Men's Basketball

Sacramento State ready to remake The Well for Big Sky tournament on moment’s notice

A student runs on the indoor track that winds around the indoor basketball courts inside The Well at CSUS.
A student runs on the indoor track that winds around the indoor basketball courts inside The Well at CSUS. lsterling@sacbee.com

Sacramento State officials are ready to undertake what might be unprecedented in the annals of NCAA Division I men’s basketball.

Should the Hornets win the Big Sky Conference regular-season title Thursday or Saturday, Sac State will have a makeshift, 2,700-seat arena built in three days inside their bustling campus recreation and health center, The Well. There, the school will host the eight-team, seven-game postseason conference tournament March 12-14.

Sac State is prepared to import bleachers, scoreboards, basket stanchions and a hardwood floor into The Well’s 130-foot-by-200-foot “gym box,” where students play intramural and pickup basketball, volleyball and badminton.

“This is going to be one of the most exciting things at Sacramento State, ever,” said Leslie Davis, the executive director of Union Well Inc., who is helping to oversee the potential transformation. “To be able to host these games will be amazing.”

All Sac State needs is one win in its last two regular-season games – at Southern Utah on Thursday and at Northern Arizona on Saturday – to guarantee it will host the Big Sky postseason tournament for the first time since joining the conference in 1996.

If the Hornets clinch the title, seven teams – including school officials, students, alumni and family – will come to Sac State, the only California school in the nine-state, 12-team conference for basketball. Along with Sac State, Montana, Eastern Washington, Northern Arizona and Northern Colorado have secured tournament spots, and second-place Montana and third-place Eastern Washington are still in the running to be tournament hosts should the Hornets lose their final two games.

Starting as early as Saturday night, workers will begin the transformation. They will lay down a 94-foot-by-50-foot basketball floor, newly painted with the Hornets’ and Big Sky logos. On opposite sides, two 1,338-seat, 26-row bleachers will be constructed.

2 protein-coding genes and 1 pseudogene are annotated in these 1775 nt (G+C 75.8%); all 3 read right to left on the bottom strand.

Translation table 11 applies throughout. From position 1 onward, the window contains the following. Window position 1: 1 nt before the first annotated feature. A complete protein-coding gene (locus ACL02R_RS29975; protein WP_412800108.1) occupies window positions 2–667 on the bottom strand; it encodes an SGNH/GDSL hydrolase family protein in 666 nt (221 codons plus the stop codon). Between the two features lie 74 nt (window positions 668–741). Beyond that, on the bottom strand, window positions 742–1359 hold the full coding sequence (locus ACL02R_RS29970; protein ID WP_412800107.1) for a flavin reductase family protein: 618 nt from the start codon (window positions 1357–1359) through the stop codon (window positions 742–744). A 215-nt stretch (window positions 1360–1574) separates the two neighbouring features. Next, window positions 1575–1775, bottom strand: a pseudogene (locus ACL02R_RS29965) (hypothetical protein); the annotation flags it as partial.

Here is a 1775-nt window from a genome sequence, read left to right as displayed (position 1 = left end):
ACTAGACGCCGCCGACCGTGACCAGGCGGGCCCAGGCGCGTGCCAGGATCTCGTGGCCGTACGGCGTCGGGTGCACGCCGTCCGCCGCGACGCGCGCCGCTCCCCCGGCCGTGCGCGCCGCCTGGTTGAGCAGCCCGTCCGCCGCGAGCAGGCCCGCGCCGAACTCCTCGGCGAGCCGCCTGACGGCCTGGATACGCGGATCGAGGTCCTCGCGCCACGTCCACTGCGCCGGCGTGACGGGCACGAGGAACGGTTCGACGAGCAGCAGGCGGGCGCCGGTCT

Risers will be built to house TV cameras. Tarp will cover the entire gym floor so fans can bring in food and drink from food trucks that will line the route from the Hornet Stadium entrance to the back of The Well, where fans will enter.

Four 20-foot-by-30-foot portable locker rooms will be built in The Well’s adjoining indoor soccer arena.

“There is a certain amount of choreography involved, but several weeks ago, we developed the mindset that we were going to do everything possible to try to keep this event on campus,” said Bill Macriss, Sac State’s interim athletic director. “There have been a lot of meetings, and thanks to a great collaborative effort, we feel we are ready to bring a great event to the students, alumni and community should we be fortunate enough to host. Everyone’s excited.”

Sac State must build the impromptu arena because the school’s main gym, The Nest, seats only 1,100 and is deemed inadequate as a tournament site by Big Sky officials. Besides lacking seating capacity, The Nest lacks adequate room for the cameras and equipment of ESPN, which is broadcasting the March 14 championship game.

As the men’s basketball team continued its historic run – the Hornets’ 19-8 record is the program’s best by far since it moved to Division I in 1991 – Sac State officials scrambled to find an alternate arena site. But the closest available facility was in Reno.

Hosting a tournament two hours away was seen as a public relations nightmare for Sac State and the community.

The Well wasn’t in the early discussions because the closure of the facility for eight days was seen as too disruptive to the students, who are assessed a fee for its operation. Sac State officials decided that by keeping the area that houses much of the facility’s fitness equipment available to the students while the tournament was ongoing, The Well was a workable solution.

Davis said that while 89 intramural games will be affected if Sac State hosts the tournament, most will be moved to an auxiliary campus gym and The Nest.